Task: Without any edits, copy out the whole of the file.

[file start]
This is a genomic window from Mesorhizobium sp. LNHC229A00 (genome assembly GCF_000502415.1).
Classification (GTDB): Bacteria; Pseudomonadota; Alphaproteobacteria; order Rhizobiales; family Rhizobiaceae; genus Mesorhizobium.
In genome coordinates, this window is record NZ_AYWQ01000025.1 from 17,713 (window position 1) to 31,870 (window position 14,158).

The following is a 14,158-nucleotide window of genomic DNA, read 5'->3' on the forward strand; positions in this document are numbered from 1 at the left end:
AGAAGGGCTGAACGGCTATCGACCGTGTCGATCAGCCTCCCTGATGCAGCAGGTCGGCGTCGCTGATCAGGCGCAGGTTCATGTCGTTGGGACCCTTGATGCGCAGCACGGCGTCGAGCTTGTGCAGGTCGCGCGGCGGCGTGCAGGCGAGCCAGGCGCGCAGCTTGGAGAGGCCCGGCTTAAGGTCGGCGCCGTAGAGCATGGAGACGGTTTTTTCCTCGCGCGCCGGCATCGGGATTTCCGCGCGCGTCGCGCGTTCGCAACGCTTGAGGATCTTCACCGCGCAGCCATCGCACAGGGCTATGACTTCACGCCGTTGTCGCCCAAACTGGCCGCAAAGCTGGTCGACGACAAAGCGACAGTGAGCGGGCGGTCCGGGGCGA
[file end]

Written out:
This is a genomic window from Mesorhizobium sp. LNHC229A00 (genome assembly GCF_000502415.1).
Classification (GTDB): Bacteria; Pseudomonadota; Alphaproteobacteria; order Rhizobiales; family Rhizobiaceae; genus Mesorhizobium.
In genome coordinates, this window is record NZ_AYWQ01000025.1 from 17,713 (window position 1) to 31,870 (window position 14,158).

The following is a 14,158-nucleotide window of genomic DNA, read 5'->3' on the forward strand; positions in this document are numbered from 1 at the left end:
AGAAGGGCTGAACGGCTATCGACCGTGTCGATCAGCCTCCCTGATGCAGCAGGTCGGCGTCGCTGATCAGGCGCAGGTTCATGTCGTTGGGACCCTTGATGCGCAGCACGGCGTCGAGCTTGTGCAGGTCGCGCGGCGGCGTGCAGGCGAGCCAGGCGCGCAGCTTGGAGAGGCCCGGCTTAAGGTCGGCGCCGTAGAGCATGGAGACGGTTTTTTCCTCGCGCGCCGGCATCGGGATTTCCGCGCGCGTCGCGCGTTCGCAACGCTTGAGGATCTTCACCGCGCAGCCATCGCACAGGGCTATGACTTCACGCCGTTGTCGCCCAAACTGGCCGCAAAGCTGGTCGACGACAAAGCGACAGTGAGCGGGCGGTCCGGGGCGA